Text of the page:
Topic discussing a blog post: Submitting to Literary Magazines 101: Professionalism.
I came across this link on Facebook, and followed it out of curiosity to see what they had to say about the “rules” of submitting to literary magazines. Interestingly, what Pat Bertram claims are the rules of the submitting to literary violate what is common knowledge for speculative fiction magazines. Listed below I listed the major differences I noticed. “Literary” refers to the comments entered by Vince Gotera (though he may not speak for the entire genre, he speaks as though he does).
1. Cover letter
Literary: The cover letter should be entertaining and chatty–no publication history. This one surprises me. After all, editors have a lot of work to do, right? Wouldn’t they rather get down to business instead of reading a chatty cover letter that has no bearing on the submission itself?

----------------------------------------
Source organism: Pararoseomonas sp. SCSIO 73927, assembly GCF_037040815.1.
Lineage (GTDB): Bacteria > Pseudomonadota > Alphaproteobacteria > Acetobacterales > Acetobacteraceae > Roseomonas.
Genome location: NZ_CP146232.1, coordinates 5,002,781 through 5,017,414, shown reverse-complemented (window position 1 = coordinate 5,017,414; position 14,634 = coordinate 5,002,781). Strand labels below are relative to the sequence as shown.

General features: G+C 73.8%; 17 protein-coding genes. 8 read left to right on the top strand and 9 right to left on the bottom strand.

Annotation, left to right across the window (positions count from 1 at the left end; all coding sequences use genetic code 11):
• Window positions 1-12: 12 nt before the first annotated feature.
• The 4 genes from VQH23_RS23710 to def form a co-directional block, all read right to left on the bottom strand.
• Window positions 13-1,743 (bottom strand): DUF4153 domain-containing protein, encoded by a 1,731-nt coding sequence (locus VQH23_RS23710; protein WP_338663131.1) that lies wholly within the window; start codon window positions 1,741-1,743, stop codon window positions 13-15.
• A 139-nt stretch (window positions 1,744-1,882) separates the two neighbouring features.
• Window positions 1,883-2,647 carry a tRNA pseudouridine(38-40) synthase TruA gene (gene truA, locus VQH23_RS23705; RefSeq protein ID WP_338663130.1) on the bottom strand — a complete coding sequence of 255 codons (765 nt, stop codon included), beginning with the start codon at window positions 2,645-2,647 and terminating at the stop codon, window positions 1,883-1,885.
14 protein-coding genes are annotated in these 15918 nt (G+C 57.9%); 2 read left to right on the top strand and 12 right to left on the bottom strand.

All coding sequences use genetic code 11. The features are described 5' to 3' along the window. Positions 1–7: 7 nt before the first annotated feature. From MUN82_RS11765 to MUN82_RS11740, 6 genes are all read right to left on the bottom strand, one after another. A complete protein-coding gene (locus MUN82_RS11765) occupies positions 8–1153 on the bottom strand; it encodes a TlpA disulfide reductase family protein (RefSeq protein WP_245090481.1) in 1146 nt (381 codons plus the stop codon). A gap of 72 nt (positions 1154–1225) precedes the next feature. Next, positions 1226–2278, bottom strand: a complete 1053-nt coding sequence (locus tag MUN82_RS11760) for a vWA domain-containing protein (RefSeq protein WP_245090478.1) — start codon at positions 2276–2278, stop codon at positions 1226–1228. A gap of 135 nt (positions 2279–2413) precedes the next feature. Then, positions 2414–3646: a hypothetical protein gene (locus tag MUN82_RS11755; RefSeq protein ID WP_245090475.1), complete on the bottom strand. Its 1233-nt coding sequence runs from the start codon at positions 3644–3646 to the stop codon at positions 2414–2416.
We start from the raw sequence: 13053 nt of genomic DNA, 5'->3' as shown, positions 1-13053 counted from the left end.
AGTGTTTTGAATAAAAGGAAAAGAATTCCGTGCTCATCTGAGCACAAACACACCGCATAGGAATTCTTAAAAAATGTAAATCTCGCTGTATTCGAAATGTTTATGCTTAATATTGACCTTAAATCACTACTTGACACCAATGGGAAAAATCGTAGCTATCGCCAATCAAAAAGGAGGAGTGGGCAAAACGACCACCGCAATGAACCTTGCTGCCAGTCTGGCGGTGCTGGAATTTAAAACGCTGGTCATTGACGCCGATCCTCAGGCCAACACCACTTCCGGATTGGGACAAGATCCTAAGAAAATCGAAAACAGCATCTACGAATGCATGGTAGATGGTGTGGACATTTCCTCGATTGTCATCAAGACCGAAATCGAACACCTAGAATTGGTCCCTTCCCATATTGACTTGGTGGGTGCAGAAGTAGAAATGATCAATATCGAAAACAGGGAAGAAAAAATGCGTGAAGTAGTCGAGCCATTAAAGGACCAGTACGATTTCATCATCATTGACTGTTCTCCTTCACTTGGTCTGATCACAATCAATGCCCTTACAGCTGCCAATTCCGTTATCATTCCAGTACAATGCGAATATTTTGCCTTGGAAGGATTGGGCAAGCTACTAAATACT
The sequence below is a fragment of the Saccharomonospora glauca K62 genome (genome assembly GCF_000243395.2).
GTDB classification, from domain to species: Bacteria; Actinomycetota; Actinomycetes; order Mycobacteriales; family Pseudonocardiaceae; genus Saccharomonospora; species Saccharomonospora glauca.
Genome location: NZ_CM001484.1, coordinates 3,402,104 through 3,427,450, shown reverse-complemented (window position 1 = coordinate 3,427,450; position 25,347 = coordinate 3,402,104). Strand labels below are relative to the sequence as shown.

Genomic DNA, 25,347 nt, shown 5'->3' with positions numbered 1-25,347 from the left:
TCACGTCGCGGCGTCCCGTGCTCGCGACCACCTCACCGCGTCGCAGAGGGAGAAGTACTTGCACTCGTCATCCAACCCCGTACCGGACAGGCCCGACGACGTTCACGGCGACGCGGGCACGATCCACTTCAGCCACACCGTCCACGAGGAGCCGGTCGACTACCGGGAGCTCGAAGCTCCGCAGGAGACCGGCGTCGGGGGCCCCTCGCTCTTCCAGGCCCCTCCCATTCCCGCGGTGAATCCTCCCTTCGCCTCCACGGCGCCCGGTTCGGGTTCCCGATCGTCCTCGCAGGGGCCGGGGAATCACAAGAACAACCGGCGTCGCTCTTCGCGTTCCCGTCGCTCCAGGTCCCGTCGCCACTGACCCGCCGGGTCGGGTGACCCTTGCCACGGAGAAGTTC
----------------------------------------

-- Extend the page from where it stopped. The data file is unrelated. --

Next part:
Spec Fic: Bare bones, only what’s useful, publication history if you have one, otherwise just a title and word count.
Literary: Use Times New Roman because it’s easier to read. Do NOT use typewriter fonts like Courier.
Spec Fic: The industry standard manuscript format is Courier. The reasoning I’ve heard is that it’s easier to estimate the space require to print the story with a monospaced font.
3. Pen names
Literary: frowned-upon, though the reasoning seemed more opinion than based on any sound reasoning.
Spec Fic: use them if you want, why should the editor care?
This raises a couple questions for me:
1. what do you do when you submit to a magazine that considers itself both literary and spec fic?
2. Does this guy actually speak for the whole industry?